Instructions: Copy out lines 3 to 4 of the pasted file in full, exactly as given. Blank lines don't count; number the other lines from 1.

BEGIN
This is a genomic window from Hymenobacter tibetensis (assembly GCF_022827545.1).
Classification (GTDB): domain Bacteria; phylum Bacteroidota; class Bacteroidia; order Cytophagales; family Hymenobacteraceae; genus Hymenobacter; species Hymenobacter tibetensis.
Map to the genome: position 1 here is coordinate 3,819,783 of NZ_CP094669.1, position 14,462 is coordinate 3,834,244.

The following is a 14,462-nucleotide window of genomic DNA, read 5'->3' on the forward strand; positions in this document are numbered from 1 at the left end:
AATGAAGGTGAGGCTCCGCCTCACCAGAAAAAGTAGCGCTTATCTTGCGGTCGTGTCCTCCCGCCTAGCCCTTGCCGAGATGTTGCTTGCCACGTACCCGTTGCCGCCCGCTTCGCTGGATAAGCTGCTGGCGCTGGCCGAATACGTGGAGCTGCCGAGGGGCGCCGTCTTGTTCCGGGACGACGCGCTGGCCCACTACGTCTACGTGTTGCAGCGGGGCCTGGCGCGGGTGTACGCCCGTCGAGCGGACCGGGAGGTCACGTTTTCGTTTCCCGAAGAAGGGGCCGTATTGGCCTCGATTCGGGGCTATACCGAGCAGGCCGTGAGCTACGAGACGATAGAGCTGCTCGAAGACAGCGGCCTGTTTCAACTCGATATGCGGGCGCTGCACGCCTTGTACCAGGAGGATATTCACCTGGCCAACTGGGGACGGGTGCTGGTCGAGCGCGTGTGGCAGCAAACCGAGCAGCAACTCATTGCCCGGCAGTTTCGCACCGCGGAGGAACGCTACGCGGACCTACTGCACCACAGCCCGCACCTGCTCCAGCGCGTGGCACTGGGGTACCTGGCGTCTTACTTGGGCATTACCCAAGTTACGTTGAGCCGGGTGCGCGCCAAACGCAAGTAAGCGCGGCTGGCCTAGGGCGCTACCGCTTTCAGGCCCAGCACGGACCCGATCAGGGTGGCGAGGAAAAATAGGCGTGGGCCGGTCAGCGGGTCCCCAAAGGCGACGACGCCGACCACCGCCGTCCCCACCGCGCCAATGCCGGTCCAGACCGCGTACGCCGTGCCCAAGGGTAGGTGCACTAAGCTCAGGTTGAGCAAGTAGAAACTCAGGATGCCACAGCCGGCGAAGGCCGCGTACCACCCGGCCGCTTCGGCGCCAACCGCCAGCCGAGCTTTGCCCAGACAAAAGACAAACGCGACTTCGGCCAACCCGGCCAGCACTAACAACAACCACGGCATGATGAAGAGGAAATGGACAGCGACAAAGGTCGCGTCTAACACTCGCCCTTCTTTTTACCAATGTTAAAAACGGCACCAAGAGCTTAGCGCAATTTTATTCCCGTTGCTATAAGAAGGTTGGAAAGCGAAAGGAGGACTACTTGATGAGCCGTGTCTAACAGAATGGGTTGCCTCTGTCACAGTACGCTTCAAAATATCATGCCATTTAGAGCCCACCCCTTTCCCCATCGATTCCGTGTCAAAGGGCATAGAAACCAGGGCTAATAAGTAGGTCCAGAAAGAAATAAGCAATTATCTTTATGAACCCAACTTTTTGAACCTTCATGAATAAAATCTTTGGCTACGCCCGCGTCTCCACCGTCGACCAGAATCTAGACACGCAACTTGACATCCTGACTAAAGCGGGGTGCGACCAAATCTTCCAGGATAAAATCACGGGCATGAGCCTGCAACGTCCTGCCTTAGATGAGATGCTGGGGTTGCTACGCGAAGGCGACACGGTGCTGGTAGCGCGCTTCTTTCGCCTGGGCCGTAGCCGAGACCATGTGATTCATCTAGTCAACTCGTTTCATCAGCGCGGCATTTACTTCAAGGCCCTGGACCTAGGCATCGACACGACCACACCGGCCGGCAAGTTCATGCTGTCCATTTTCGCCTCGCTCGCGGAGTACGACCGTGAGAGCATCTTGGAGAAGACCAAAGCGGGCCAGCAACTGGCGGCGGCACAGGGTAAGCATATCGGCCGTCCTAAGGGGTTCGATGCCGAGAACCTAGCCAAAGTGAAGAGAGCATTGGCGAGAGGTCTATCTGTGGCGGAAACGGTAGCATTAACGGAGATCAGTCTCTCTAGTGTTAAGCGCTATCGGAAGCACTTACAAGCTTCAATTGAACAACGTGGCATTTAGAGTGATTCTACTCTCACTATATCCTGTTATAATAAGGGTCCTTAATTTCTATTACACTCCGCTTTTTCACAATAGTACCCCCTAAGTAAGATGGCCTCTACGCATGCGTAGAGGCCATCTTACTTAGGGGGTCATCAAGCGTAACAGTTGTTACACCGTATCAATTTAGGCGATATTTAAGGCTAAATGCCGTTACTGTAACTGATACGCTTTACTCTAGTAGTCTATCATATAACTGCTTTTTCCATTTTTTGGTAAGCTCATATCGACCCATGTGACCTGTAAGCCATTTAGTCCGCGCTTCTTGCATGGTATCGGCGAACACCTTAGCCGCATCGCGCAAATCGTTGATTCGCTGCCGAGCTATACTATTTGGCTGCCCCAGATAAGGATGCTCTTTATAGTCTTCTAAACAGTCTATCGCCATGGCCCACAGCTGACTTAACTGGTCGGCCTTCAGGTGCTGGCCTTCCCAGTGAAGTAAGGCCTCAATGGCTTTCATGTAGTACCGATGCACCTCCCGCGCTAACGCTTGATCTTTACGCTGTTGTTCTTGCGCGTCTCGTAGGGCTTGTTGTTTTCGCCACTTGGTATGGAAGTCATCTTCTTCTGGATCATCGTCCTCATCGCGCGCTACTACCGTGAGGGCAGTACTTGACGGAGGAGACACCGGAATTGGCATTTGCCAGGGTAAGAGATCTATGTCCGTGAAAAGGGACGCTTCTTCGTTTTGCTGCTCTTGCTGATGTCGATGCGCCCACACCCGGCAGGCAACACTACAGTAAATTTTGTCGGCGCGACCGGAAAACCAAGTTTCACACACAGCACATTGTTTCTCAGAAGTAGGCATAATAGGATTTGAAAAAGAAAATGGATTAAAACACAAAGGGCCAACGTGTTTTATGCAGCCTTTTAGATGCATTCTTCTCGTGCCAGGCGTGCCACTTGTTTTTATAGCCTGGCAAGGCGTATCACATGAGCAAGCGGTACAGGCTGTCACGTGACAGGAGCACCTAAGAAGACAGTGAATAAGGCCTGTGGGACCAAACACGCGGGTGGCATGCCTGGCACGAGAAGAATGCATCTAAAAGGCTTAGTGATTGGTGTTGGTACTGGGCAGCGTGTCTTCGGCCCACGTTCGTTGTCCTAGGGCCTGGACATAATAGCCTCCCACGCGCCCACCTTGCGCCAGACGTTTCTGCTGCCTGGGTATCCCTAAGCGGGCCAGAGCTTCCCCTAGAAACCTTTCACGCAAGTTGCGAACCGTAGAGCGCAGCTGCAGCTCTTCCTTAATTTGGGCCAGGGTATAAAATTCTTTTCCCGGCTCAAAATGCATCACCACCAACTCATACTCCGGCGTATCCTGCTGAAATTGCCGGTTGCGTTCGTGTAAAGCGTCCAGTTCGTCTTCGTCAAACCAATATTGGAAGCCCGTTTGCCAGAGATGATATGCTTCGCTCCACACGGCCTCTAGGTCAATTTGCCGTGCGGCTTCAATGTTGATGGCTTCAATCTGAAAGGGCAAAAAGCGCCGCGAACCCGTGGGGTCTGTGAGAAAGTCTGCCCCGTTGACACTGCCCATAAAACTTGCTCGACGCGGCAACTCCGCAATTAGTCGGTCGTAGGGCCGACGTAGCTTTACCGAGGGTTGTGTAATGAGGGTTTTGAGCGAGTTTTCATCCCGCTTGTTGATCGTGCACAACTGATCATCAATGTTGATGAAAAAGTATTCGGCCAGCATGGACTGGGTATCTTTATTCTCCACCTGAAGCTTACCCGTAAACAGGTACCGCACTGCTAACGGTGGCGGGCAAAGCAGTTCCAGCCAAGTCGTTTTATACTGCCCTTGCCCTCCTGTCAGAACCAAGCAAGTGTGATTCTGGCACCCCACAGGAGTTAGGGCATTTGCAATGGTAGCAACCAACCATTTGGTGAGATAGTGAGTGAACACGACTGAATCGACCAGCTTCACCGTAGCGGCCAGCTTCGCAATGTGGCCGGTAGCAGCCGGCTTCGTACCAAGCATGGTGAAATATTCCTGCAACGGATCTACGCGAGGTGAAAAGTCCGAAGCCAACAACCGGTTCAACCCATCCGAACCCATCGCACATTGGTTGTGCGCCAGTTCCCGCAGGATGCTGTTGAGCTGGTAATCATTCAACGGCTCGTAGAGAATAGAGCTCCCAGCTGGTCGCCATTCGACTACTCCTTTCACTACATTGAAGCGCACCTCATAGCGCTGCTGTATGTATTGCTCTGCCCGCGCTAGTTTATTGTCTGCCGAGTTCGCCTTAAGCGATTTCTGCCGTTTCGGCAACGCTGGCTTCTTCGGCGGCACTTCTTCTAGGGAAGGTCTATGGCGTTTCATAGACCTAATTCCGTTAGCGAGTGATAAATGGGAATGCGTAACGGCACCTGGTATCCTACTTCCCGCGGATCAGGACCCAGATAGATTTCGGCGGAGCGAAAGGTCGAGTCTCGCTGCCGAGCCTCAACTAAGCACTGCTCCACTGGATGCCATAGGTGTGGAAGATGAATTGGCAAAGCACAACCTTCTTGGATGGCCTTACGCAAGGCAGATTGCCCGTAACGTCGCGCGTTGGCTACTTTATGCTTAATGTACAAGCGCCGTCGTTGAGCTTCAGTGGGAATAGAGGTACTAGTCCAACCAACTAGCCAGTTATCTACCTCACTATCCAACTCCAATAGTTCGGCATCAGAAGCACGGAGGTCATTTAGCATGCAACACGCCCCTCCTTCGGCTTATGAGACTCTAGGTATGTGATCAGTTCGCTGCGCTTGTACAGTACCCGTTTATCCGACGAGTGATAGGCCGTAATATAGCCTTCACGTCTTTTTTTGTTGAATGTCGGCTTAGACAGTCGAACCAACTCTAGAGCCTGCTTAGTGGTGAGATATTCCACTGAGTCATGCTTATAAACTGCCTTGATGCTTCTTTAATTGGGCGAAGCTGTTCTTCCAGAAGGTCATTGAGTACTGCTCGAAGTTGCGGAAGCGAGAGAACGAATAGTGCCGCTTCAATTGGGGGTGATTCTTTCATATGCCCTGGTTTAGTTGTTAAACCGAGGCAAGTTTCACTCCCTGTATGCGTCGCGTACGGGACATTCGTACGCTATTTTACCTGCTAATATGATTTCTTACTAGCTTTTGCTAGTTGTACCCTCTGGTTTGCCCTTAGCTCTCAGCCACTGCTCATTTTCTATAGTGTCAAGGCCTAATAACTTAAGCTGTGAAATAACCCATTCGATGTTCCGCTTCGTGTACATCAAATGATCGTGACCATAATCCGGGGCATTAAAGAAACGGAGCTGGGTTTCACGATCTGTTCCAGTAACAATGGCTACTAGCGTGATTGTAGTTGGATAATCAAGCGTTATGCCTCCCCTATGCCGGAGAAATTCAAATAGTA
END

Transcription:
Map to the genome: position 1 here is coordinate 3,819,783 of NZ_CP094669.1, position 14,462 is coordinate 3,834,244.

The following is a 14,462-nucleotide window of genomic DNA, read 5'->3' on the forward strand; positions in this document are numbered from 1 at the left end: